We hosted a party last night, for our second son who turned 21. It’s was a great celebration of life and living, and we enjoyed seeing family and friends share the dancing, food, fun and speeches of the night.
We hired a local hall we’ve never hired before. It was a very good venue for the party, but of course, part of hiring a new facility is being able to “see” how to run a party in a space that was designed for multi-functional engagements. We designated one of the rooms as the food room, and it was my job in the early afternoon to lay out the tables for the food. I did the practice: I stood with my eyes closed and looked at the space I wanted to create. It needed to:
– Provide easy access to plates, cutlery and the food.
– Enable quick and efficient access and flow for the 100 or so guests.
– Signal how to move in and out of the room without using words.
I saw it in my head, and then made it happen in the room. There were two key design ideas: the table with the plates was put down the far end from where people entered, forcing them to walk to the far end of the hall to collect a plate and their cutlery. They would then be able to approach the food table on both sides, and make their way down the table selecting the food they wanted and then walk out and back to the seating area for eating. It was perfectly conceptualised, and I discussed this idea with the people helping me set out.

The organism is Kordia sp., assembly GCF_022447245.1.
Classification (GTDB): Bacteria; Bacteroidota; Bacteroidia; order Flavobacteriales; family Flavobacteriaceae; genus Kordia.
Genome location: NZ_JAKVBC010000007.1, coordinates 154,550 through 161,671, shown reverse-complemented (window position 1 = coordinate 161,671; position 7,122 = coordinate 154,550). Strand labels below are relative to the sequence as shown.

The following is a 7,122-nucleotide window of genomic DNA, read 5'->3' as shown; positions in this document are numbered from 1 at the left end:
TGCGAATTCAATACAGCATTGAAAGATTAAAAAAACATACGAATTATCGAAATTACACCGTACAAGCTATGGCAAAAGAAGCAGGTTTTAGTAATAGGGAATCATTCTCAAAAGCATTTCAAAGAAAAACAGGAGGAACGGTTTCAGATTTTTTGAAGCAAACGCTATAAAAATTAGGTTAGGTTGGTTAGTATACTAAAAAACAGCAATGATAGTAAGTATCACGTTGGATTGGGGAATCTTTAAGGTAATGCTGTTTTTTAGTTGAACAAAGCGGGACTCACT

Everything was set, the party started, the dances were danced, and the instructions given at 6pm for dinner.
But someone moved the table with the plates and cutlery closer to the entry door. This broke the entire design principle, and meant that people then circled around the whole table, breaking the flow efficiency in half.
I should have checked the room again before dinner, but was busy in a conversation.
I should have checked in with the others who had early access to the room – to explain the idea, to show how it would work, etc.
While seeing differently can start with one, it can’t succeed without more.
Oh well, there’s always next time.
Categories: Re-Imagining Effective Work